Date of Award

Spring 2011

Document Type

Dissertation

Degree Name

Doctor of Philosophy (PhD)

Department

Counseling Psychology

First Advisor

Rebecca Bardwell

Second Advisor

Timothy Melchert

Third Advisor

Frederick Sutkiewicz

Abstract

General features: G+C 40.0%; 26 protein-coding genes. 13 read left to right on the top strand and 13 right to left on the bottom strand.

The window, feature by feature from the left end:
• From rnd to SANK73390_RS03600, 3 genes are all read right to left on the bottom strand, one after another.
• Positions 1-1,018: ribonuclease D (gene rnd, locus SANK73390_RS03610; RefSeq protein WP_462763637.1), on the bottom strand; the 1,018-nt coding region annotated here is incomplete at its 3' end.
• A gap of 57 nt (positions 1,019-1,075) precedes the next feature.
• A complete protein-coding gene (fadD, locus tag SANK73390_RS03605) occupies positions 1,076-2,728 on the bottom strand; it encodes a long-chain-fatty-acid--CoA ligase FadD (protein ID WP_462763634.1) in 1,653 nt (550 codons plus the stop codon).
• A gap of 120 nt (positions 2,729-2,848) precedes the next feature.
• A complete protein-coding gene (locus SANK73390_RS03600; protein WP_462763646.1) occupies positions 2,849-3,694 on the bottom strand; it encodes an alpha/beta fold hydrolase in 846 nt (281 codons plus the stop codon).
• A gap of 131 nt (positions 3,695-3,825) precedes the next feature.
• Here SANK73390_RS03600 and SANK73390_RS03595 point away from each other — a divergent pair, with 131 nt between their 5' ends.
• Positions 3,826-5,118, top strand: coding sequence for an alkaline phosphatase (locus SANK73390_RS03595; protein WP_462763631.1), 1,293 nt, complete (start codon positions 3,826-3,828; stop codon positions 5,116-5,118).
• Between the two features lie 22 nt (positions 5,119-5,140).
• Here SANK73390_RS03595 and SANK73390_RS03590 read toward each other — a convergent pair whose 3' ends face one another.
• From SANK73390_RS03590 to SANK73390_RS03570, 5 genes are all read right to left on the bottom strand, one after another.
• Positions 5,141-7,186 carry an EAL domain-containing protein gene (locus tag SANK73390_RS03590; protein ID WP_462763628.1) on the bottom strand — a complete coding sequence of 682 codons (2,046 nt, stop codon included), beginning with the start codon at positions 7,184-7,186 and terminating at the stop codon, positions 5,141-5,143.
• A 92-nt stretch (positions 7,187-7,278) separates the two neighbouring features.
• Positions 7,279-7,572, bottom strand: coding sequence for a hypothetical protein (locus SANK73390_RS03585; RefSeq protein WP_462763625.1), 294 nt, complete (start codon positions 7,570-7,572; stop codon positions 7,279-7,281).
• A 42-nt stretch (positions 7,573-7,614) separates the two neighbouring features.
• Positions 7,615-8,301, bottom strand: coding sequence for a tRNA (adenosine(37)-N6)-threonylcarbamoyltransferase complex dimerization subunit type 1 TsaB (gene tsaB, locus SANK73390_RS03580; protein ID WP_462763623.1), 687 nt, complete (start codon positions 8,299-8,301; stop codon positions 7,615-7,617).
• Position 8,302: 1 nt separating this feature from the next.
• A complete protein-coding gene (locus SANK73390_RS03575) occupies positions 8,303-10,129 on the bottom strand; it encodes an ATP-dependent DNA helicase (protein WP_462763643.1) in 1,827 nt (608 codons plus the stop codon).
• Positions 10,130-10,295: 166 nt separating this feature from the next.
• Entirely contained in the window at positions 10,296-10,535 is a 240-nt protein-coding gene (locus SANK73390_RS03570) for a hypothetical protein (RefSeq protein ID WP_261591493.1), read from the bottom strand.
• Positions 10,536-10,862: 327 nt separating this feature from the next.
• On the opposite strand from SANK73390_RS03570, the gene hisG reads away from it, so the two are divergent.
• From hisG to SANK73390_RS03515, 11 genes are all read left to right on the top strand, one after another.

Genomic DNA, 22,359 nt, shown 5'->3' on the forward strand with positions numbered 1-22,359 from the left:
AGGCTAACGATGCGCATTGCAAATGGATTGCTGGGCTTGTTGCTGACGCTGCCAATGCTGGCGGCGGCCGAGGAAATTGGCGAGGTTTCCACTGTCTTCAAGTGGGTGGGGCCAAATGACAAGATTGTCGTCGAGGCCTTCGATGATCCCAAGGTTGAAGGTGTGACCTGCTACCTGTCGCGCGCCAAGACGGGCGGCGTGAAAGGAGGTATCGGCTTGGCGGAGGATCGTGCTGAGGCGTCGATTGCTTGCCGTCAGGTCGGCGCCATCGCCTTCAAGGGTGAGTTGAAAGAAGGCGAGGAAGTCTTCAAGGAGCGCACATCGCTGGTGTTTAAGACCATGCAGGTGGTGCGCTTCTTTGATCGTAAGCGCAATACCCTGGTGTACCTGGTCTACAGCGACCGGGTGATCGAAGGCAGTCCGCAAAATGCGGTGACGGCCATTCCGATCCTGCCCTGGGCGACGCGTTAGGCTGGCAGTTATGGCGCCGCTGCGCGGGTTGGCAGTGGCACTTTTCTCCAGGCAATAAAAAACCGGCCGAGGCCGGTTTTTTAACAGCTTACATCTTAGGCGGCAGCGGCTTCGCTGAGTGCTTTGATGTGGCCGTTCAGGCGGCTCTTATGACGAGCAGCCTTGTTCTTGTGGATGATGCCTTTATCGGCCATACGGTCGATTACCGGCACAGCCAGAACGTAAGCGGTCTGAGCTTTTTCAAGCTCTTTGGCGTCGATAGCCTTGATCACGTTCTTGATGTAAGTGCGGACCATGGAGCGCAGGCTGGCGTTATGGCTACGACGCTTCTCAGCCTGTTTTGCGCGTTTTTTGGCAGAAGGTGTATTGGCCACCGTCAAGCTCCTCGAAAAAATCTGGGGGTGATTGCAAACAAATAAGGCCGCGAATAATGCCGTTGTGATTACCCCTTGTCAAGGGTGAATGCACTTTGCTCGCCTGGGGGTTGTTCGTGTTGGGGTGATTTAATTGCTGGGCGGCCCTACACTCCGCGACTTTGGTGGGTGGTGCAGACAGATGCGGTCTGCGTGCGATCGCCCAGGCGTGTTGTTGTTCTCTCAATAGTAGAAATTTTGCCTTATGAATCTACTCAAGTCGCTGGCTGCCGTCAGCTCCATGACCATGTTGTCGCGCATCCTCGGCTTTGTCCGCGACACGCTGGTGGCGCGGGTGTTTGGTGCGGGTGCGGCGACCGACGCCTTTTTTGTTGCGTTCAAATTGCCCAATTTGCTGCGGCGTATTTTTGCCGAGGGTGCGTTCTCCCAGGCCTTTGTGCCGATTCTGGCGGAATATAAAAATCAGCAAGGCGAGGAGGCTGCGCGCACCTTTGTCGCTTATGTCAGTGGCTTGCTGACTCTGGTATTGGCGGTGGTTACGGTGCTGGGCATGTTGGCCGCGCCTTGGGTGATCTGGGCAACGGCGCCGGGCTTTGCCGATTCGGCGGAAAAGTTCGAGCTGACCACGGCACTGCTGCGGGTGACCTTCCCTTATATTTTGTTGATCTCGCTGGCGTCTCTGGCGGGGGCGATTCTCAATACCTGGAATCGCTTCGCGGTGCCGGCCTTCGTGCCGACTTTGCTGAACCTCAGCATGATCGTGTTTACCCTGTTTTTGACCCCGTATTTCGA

The purpose of the current study was to examine factors that discriminated between high school students who graduated from those who did not. High school graduation was chosen as a discriminating outcome for the comparisons groups due to the positive implications graduation has on students' future professional and emotional development. Data were collected from students enrolled in their fourth year of high school. Specifically, the Behavior Assessment System for Children (BASC-2) and the Alcohol Use Disorders Identification Test (AUDIT) were used to assess students' internalizing and externalizing behaviors as they related to academic achievement. Seventy-eight fourth year high school students agreed to participate in the study. The current study failed to identify predictor variables due to the large discrepancy in the sizes of the two outcome groups. No significant differences were found between the groups with respect to the independent variables. Significant differences were found between gender and graduation outcome. Additionally, differences in grade point average and school attendance were significant between groups. In addition to these statically significant findings, moderate and large effect sizes were identified among the independent variables and high school graduation.

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